Here’s my personal feelings on it. I’ve had a problem with Justin ever since the incident; not because of the incident but because not once did he publicly defend Janet against the vilification. A real man would have stood up and told people to lay off of her. Instead, he decided to let her twist in the wind in order to save his career at that time. Now, if he wants to man up and make amends, what he should do is to publicly apologize to her and then, invite Janet on stage to sing a song or two. At this point, with his career firmly established, it’s the very least he can do.

 
 
 
 
 
 
This week, we’re going to do something a little different. For only the second time in this podcast’s history, I’m going to see if I can make the case for putting an act into the Rock & Roll Hall of Fame. The twist is that unlike the last time, when Ted Nugent said he deserved to be in (spoiler alert: he doesn’t), this next act has actually been nominated this year.
 
The Zombies were a popular group that rode the British Invasion wave in the late 1960s. They combined jazz music with psychedelic music to make some memorable songs, including Time of the Season & Tell Her No. Their 1968 album Odessey & Oracle is on Rolling Stone’s Greatest Albums of All Time List. Quick trivia: the album’s spelled Odessey because someone misspelled Odyssey & it was too late to change it when the album went to print.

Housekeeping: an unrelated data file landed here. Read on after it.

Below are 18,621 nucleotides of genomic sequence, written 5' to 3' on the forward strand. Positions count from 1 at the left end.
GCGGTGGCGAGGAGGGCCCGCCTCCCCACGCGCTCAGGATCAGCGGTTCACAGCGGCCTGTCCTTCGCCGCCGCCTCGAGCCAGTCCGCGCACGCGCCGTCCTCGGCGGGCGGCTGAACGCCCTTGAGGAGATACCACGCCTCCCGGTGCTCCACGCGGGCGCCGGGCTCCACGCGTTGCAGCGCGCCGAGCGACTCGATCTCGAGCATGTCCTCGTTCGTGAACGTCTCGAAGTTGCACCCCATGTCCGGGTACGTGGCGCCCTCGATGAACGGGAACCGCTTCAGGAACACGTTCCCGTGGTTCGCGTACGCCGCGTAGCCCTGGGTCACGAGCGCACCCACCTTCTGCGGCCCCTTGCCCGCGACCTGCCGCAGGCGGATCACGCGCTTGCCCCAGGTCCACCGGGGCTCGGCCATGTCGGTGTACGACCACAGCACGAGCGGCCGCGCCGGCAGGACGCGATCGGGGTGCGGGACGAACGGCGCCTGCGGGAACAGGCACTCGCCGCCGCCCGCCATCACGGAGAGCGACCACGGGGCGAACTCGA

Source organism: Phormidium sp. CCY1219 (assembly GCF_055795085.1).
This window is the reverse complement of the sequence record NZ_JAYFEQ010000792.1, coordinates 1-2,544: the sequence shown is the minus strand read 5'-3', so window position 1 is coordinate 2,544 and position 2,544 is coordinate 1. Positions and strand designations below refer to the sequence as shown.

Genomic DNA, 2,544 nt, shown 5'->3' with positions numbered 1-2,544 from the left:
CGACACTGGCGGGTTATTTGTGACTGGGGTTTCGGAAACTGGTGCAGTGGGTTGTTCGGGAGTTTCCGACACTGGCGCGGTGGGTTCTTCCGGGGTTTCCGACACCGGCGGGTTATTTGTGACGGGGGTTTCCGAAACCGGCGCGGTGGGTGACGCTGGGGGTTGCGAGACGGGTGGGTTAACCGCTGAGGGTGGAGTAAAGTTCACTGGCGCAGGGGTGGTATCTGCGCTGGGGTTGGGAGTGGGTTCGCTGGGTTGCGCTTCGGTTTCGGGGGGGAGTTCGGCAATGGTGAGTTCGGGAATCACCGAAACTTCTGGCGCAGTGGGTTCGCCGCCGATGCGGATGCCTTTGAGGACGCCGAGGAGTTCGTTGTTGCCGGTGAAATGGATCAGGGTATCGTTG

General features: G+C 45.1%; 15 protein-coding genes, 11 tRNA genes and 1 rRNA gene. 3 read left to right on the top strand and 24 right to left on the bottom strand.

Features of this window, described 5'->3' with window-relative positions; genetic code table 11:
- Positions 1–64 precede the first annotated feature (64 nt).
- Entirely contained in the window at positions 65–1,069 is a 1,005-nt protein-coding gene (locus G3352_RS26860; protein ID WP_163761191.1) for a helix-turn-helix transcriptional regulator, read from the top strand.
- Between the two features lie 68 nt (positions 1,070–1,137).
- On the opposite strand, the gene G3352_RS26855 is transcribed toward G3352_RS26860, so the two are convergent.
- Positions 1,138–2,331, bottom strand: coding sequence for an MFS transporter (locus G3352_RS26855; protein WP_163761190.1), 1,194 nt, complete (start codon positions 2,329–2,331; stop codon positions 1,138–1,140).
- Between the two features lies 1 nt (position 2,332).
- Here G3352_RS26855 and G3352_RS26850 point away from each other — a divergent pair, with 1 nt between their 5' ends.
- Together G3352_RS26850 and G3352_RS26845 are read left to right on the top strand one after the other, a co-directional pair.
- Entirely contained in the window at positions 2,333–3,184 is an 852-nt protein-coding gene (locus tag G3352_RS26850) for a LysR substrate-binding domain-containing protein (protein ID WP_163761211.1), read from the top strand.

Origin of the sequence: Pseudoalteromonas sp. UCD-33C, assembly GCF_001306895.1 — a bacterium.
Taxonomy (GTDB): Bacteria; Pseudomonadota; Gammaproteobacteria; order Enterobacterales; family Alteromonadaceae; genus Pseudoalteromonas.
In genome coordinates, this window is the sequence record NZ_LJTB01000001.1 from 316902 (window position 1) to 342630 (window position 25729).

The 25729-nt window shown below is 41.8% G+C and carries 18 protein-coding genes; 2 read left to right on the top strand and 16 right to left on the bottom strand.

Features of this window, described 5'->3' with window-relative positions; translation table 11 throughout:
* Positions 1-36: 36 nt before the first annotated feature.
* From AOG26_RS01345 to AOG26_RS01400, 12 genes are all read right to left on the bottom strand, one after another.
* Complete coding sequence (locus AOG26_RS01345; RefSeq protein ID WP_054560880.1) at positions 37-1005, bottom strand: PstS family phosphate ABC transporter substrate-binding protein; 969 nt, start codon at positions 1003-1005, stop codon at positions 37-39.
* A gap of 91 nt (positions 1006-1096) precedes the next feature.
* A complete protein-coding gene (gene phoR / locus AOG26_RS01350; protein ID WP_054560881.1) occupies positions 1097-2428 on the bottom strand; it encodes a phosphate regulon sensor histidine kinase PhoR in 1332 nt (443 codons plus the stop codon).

The main thrust of their career was between 1965 – 1968; at which point, they broke up. I’m sure they have artists who were influenced by them, although I’m hard pressed to find any who have said that they were. The thing is that they’re now on the list of nominees for the third time so that means that some people find them Hall worthy.  
 
Now, if you want to get your feet wet, then check out The Zombies: the Collection. If you want to deep dive, it’s not hard. Just get Odessey & Oracle & Begin Here. I started going into this with the intent of making the case for putting the Zombies into the Hall. Now, I’m kind of on the fence. It’s not that I don’t like them; I do. There have been plenty of times this past week where I’ve caught myself humming Time of the Season. I’m just not sure if they’re worthy of being in the Hall, that’s all.
 
 
 
 
 
This week’s album review is Red Pill Blues by Maroon 5. This 15 song album is about as smart a pop album as you can get. It’s got catchy songs, great production value, & great lyrics. There’s just something missing & I can’t quite put my finger on it. Maybe it’s the fact that there isn’t one song on it where three years from now, I’ll look back on it fondly & say remember when. It’s what I like to call a cotton candy album, where it fills you up with sweetness but leaves you feeling sort of empty afterwards. I could be wrong. There have been more than a few Maroon 5 songs that I still love over the years like She Will Be Loved & This Love. Maybe down the road, I’ll love Cold, Wait, What Lovers Do, or Whiskey. In any event, the album’s good going down.
 
 
 
 
 
On the Billboard charts, Rockstar by Post Malone & 21 Savage is still number one on the singles chart, while One Direction’s Niall Horan debuts at number one on the album chart.

 
New releases this week come from Taylor Swift, Billy Ray Cyrus, Evanescence, Quicksand, Smokey Robinson, & Teen Daze.